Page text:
With unemployment at the highest it has been since the Great Depression, many American families are struggling to pay rent. Last month, a third of all renters failed to pay on time – a number that will likely increase as unemployment continues to rise.

In the Chicago area, evictions and foreclosures are banned during the shelter-in-place order. During this time, mom-and-pop building owners with 10 or fewer units are likely to be hardest hit, along with other small, multifamily properties and low-to-moderate income housing.

For Cook County’s small multifamily building landlords, it is a threat that makes the property tax assessment process even more important. Nearly half of Chicago residents are renters, according to the U.S. Census Bureau. Smaller building landlords face the prospect of a growing number of tenants struggling to pay their rent. For landlords who cater to Chicago area college students, the prospects may be even grimmer if the pandemic interrupts a return to campus in the fall.
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Cook County Property Tax Warning: Land Assessed Value Increasing

Cook County Assessed Land ValueBased on statistics recently provided by the Cook County Assessor as part of their triennial assessment, assessed land values for Barrington, Evanston and New Trier townships have increased 15-21% over 2013.

Assessed land value decreased in these townships by 2-13% from 2010 to 2013 but are now 2-16% higher than they were in 2010.

See the table below for the assessed land value data:
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Keeping Up with the Property Tax Appeal Schedule

Keeping Up with the Property Tax Appeal Schedule

Keeping on top of the deadlines for filing an appeal of your property tax assessment doesn’t seem like it would be an unmanageable task. And maybe it wouldn’t be if that were all you had to keep track of.

There are four key dates every year – not counting the deadline for paying your taxes on time! – the opening and closing date of the window for appealing your assessment to the county assessor’s office and the opening and closing date of the window for filing an appeal with the board of review.

Senior citizens, disabled and returning veterans and new homeowners also have deadlines for applying for exemptions that can reduce their property tax bills. So that’s five or six key dates for potentially saving thousands of dollars in property taxes or avoiding a late fee.
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5 Ways to Avoid Overpaying Your Property Taxes

5 Ways to Avoid Overpaying Your Property TaxesIn her recent article, Are You Paying Too Much Property Tax?, Vera Gibbons of Zillow identifies five ways to help ensure you’re not paying more in property taxes than you should:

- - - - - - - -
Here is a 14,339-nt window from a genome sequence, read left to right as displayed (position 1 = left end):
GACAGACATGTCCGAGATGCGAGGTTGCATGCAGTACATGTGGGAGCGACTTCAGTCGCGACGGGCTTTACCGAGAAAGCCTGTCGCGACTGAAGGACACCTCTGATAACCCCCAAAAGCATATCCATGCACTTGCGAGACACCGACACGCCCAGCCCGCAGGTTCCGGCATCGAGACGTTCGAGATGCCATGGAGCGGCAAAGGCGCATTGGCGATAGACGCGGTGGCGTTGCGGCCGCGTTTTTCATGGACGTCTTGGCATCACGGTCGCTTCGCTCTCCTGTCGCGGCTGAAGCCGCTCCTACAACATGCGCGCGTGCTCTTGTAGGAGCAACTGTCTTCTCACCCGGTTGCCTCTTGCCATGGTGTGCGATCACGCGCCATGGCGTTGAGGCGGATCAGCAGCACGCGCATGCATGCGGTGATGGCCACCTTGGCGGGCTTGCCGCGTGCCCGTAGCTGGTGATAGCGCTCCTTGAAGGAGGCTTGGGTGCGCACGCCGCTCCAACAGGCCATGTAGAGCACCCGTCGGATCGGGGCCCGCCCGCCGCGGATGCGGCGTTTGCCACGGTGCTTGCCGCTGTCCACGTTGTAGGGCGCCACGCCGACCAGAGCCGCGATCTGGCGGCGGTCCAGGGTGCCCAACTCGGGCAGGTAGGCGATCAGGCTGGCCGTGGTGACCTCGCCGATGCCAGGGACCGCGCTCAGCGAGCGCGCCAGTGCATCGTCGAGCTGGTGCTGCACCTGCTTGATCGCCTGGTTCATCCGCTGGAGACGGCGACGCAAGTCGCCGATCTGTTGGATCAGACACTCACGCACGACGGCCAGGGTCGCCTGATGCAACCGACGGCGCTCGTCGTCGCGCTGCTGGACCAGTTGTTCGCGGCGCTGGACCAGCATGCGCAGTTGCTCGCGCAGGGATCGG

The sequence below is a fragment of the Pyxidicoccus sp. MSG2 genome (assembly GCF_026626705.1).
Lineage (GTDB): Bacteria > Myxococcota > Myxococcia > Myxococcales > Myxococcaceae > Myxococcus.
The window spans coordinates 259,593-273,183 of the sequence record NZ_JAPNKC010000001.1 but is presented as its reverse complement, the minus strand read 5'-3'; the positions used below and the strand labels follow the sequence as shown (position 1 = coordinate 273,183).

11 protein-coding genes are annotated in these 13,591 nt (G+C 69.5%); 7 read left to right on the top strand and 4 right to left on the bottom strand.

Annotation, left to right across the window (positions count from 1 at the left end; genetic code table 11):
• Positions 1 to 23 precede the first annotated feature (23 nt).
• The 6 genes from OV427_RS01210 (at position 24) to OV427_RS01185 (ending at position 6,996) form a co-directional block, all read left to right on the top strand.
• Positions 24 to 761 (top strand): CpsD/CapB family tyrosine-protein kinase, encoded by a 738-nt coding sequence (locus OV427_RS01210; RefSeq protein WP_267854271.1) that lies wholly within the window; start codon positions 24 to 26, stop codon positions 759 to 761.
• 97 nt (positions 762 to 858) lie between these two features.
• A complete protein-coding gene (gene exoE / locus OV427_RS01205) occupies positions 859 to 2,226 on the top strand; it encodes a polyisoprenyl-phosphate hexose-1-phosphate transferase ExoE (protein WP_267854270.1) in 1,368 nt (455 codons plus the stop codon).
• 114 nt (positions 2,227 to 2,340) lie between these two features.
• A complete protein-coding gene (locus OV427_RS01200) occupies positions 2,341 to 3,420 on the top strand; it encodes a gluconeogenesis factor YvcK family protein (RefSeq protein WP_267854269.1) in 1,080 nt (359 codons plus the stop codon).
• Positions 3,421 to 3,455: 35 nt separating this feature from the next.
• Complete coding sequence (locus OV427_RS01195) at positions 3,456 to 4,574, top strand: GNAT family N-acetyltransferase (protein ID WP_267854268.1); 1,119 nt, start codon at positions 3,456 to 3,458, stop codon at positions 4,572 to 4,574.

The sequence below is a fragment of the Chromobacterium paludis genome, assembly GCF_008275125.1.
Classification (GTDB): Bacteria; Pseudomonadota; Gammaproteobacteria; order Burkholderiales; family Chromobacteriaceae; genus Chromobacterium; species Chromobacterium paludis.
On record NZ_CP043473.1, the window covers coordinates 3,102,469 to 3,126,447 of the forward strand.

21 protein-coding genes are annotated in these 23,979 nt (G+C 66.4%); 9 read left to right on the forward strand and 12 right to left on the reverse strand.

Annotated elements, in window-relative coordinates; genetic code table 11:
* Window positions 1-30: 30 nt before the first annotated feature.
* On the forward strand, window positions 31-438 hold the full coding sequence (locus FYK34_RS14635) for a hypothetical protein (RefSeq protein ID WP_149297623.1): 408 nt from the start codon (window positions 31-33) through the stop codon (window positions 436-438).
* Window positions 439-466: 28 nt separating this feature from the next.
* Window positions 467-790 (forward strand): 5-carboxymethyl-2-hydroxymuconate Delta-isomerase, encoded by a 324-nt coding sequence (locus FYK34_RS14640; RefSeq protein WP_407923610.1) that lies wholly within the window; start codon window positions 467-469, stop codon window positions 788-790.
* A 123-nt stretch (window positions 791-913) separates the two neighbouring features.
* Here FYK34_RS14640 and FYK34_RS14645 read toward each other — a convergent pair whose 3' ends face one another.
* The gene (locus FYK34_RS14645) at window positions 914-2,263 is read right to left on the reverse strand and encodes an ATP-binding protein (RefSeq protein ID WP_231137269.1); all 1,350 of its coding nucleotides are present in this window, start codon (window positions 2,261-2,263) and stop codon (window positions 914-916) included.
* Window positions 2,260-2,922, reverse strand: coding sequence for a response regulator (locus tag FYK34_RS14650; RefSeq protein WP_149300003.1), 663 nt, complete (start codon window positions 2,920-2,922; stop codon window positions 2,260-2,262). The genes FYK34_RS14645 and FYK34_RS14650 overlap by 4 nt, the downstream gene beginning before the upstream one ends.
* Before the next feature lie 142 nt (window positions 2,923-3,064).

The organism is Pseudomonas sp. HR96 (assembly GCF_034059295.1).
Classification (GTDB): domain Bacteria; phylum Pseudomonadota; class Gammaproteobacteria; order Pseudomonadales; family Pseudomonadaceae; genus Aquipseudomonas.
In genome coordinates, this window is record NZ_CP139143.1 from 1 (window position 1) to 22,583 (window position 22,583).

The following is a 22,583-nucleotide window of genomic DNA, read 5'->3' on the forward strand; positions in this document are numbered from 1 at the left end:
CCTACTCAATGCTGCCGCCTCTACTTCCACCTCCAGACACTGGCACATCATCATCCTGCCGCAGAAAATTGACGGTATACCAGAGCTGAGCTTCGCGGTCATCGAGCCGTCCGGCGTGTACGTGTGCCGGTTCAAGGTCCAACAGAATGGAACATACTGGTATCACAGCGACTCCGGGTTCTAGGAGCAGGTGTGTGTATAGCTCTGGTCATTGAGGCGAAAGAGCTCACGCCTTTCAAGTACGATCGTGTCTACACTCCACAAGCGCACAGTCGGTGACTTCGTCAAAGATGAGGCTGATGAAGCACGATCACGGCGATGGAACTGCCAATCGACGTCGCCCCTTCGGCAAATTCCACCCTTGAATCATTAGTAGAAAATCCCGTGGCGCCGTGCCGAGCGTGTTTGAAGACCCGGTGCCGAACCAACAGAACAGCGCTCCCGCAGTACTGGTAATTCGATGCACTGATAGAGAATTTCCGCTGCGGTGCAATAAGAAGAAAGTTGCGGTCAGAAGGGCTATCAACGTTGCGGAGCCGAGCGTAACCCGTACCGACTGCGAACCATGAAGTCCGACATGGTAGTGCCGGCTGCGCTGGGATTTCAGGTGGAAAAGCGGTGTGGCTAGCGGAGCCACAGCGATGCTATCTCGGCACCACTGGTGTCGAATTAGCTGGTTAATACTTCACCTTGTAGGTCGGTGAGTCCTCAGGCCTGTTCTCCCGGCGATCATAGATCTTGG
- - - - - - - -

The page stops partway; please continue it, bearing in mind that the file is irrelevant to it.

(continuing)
1. Correct Basic Errors: verify that there are no mistakes on your property card, including dimensions, acreage, value, bedrooms, bathrooms, garage size, and other key amenities like a fireplace or swimming pool; if you find any errors, you may qualify for a reduction in your property taxes
  2. Comps: compare your home’s property information with your neighbors that have similar homes in terms of age, size, style, proximity, and condition; if you’re assessed higher to a comparable property, you can make an argument for a property tax reduction
  3. Unique Conditions: if there is anything about your property or neighborhood making it somewhat undesirable, e.g. proximity to busy streets, power lines or commercial operations like a factory, you may qualify for a property tax reduction
  4. Improvements: if your property tax bill includes structural enhancements that were never made, than you have a good case for a reduction in your property taxes
  5. Exemptions: property tax reductions are often available for seniors, people with disabilities, veterans, historic buildings, and homes with certain energy efficient enhancements

Read the whole article here

Property Tax Appeal Service

If you think you may qualify for a property tax reduction on your property taxes for your home or business because of anything listed above or for any other reason, contact us for a free estimate on the maximum deduction we project for you.

We’ve helped more than 10,000 clients in Cook County and throughout the Chicagoland area save $1,000 or more on their property taxes since 1999.